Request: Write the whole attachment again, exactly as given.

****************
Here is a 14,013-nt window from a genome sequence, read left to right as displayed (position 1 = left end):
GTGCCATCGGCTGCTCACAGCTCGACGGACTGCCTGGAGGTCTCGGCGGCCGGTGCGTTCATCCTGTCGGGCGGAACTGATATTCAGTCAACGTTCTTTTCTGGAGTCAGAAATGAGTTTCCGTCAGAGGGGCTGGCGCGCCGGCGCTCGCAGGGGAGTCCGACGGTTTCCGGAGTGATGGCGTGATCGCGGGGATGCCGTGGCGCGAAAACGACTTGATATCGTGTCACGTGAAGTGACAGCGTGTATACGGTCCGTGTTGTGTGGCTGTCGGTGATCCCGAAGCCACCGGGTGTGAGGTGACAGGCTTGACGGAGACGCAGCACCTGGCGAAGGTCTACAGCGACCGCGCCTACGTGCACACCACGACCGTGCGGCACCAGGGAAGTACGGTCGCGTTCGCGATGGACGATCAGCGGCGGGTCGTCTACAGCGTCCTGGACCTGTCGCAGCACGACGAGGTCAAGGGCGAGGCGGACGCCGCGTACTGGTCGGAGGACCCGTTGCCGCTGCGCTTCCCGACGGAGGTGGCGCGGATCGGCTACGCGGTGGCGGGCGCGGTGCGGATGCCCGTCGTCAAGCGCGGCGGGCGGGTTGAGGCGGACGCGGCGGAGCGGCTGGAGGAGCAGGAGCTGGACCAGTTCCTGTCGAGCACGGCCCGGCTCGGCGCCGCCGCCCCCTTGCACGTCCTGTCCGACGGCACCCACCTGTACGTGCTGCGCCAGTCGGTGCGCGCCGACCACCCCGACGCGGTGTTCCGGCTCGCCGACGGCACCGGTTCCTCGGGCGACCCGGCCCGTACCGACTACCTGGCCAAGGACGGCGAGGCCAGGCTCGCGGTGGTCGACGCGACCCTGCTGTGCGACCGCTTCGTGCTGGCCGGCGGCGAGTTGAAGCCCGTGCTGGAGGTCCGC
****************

Here is a 14,013-nt window from a genome sequence, read left to right as displayed (position 1 = left end):
GTGCCATCGGCTGCTCACAGCTCGACGGACTGCCTGGAGGTCTCGGCGGCCGGTGCGTTCATCCTGTCGGGCGGAACTGATATTCAGTCAACGTTCTTTTCTGGAGTCAGAAATGAGTTTCCGTCAGAGGGGCTGGCGCGCCGGCGCTCGCAGGGGAGTCCGACGGTTTCCGGAGTGATGGCGTGATCGCGGGGATGCCGTGGCGCGAAAACGACTTGATATCGTGTCACGTGAAGTGACAGCGTGTATACGGTCCGTGTTGTGTGGCTGTCGGTGATCCCGAAGCCACCGGGTGTGAGGTGACAGGCTTGACGGAGACGCAGCACCTGGCGAAGGTCTACAGCGACCGCGCCTACGTGCACACCACGACCGTGCGGCACCAGGGAAGTACGGTCGCGTTCGCGATGGACGATCAGCGGCGGGTCGTCTACAGCGTCCTGGACCTGTCGCAGCACGACGAGGTCAAGGGCGAGGCGGACGCCGCGTACTGGTCGGAGGACCCGTTGCCGCTGCGCTTCCCGACGGAGGTGGCGCGGATCGGCTACGCGGTGGCGGGCGCGGTGCGGATGCCCGTCGTCAAGCGCGGCGGGCGGGTTGAGGCGGACGCGGCGGAGCGGCTGGAGGAGCAGGAGCTGGACCAGTTCCTGTCGAGCACGGCCCGGCTCGGCGCCGCCGCCCCCTTGCACGTCCTGTCCGACGGCACCCACCTGTACGTGCTGCGCCAGTCGGTGCGCGCCGACCACCCCGACGCGGTGTTCCGGCTCGCCGACGGCACCGGTTCCTCGGGCGACCCGGCCCGTACCGACTACCTGGCCAAGGACGGCGAGGCCAGGCTCGCGGTGGTCGACGCGACCCTGCTGTGCGACCGCTTCGTGCTGGCCGGCGGCGAGTTGAAGCCCGTGCTGGAGGTCCGC